Recently, more researchers focused into sexdifferences from different perspectives and they examined those into detailssuch as: leadership personality, management attributes, cognitions andaggression (Wood 2009). Eagly, A.H. and Karau, S.J.
(1991) had studied same topic in their research: meta-analysis on genderand leadership style, and they had concluded that leadership style of men andwomen did have differences in which women has more democratic and participativestyle over men who had showed more autocratic style. Another conclusion inlater study of Eagly, A.H. and Karau, S.J.(1991); showed that women are emerged as social leaders whereas men aremore frequently emerged as task oriented leaders. In addition to that, theyfound that “men’s specialization relative to women in strictly task-orientedbehaviors is one key to their emergence as group leaders” (Eagly & Karau1991, p.705).
Even though many researchers have tried to proof that men suitleadership roles more than women, others have claimed that is not necessarytrue as many factors do contribute to be a successful leader. Other efforts inliterature shows a different view; it claims that significant sex differencesdo not exist and women do own the right leadership skills if otherqualifications are considered such as level in the entity, educationalqualification, and age (Gregory 1990).Such researches highlights that there is a high possibility that women are notthat different from men on term of skills, attitude, attributes and behaviorand that just contradict with other researchers view of women having poorpresentation in senior management. It drives the understanding that althoughthe gender difference is not significant, women are perceived not to besuccessful in senior management as a sort of gender stereotyping (Wood 2009).
From the above literature, thebelow proposition can be derived: -P1: Gender differences has a significant impact on women careerdevelopment in UAE.P2: Gender inequality increases within male dominant originationsin UAE.2.2 Gender stereotyping atworkplaceGender related stereotypes is one of the first stereotypes thatgets developed by human; with considering cultural embeddedness genderstereotyping can turn to be very pernicious as it can clearly limit the fairchoices (Lenton, Bruder & Sedikides 2009). Accordingly, literature hasexamined the subject of gender stereotyping from different perspective. It hasinsight the relationship between stereotyping nature and how does that affectwomen in senior management role. Wilson, F.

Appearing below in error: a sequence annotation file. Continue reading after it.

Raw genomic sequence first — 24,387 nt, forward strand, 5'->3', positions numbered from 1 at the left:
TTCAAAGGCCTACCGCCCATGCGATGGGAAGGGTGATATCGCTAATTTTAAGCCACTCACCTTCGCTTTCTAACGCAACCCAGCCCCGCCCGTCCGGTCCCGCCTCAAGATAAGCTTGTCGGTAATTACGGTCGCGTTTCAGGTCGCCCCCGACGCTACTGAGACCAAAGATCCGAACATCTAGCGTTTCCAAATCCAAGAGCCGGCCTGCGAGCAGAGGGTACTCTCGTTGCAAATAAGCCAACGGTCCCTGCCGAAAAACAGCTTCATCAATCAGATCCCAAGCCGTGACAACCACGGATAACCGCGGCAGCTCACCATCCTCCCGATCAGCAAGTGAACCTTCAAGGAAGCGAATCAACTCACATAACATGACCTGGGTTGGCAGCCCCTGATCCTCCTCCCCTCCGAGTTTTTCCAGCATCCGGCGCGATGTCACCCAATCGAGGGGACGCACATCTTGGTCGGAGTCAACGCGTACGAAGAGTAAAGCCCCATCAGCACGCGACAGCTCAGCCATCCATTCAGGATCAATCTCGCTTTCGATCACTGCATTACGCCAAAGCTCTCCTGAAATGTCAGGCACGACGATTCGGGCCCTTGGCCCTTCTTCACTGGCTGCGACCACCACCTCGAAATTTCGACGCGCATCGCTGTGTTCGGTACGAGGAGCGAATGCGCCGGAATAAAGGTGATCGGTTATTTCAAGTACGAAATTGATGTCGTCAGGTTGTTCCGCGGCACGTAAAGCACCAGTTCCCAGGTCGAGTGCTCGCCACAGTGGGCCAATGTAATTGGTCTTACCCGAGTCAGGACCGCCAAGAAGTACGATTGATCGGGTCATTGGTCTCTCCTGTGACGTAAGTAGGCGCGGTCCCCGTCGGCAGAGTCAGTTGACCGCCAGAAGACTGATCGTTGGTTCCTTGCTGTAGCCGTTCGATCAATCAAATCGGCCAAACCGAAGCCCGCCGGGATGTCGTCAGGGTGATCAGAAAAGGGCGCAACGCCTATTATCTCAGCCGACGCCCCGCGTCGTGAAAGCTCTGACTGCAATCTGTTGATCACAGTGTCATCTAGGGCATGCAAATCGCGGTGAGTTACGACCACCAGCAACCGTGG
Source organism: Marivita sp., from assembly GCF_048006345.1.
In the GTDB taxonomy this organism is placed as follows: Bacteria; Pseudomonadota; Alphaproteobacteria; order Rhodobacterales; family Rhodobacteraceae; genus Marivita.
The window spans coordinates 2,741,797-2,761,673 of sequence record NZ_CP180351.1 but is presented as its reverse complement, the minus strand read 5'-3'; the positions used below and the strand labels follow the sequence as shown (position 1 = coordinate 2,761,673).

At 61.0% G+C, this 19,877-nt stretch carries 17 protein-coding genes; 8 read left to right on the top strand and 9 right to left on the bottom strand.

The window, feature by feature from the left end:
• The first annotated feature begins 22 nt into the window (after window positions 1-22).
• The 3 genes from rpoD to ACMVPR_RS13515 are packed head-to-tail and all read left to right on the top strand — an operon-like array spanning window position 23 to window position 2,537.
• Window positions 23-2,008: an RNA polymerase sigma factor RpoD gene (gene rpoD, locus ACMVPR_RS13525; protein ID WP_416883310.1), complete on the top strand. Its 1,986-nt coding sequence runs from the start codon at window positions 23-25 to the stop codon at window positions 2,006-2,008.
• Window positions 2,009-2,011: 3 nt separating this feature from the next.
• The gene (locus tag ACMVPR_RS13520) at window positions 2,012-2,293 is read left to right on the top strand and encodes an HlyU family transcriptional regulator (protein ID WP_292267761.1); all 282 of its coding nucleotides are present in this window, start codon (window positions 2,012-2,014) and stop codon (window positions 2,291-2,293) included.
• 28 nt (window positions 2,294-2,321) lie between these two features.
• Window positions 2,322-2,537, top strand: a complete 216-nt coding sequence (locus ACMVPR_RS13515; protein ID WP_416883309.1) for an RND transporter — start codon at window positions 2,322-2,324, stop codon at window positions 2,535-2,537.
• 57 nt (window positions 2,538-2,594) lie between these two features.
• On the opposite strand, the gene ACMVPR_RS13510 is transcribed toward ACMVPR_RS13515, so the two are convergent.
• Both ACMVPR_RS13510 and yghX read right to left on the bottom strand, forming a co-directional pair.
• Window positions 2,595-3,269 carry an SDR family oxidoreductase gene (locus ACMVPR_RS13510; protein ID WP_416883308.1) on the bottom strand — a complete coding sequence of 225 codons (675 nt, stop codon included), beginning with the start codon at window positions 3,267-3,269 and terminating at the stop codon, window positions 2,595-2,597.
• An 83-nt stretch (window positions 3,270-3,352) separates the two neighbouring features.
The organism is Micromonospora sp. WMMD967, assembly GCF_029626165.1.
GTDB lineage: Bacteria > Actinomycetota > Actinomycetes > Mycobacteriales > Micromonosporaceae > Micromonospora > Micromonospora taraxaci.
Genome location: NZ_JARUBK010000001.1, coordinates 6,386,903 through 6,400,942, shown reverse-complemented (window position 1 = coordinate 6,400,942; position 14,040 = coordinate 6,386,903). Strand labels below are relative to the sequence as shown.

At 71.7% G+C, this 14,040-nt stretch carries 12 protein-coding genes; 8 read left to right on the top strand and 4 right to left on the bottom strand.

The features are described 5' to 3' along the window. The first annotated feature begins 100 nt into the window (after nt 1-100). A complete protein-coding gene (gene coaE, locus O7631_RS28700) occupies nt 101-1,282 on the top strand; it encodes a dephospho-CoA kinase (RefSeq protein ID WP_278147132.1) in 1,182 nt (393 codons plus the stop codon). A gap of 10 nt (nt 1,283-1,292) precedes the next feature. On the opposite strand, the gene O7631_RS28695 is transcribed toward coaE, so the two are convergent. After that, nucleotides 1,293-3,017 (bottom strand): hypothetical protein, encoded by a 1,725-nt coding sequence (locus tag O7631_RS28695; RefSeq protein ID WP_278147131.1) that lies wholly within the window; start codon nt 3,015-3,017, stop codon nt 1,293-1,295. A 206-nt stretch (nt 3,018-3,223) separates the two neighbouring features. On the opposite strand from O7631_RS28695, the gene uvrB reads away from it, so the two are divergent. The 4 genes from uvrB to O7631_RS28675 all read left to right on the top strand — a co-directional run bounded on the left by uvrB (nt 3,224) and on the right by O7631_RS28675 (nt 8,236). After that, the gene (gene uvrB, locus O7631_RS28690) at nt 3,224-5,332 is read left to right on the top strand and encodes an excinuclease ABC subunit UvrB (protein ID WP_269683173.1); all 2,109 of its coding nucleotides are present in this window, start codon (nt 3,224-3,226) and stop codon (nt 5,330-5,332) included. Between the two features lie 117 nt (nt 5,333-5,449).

M. (1995) has explained that genderstereotyping is when female managers are perceived to be less competent andeffective than male managers and the reason behind that is that male managershas different managerial method and style than the female ones which make menmore proficient to manage. Many studies have demonstrated in details thenegative result of gender stereotyping in workplace and how it does createbarriers to the women career development, such studies as for Schein, V.E.(1975,1994,2001,2006) and Schein, V.
E & Mueller, R. (1992). These barriers are not easy to change as itsindirectly affecting the women being successful in managerial level (Harlan& Weiss 1981).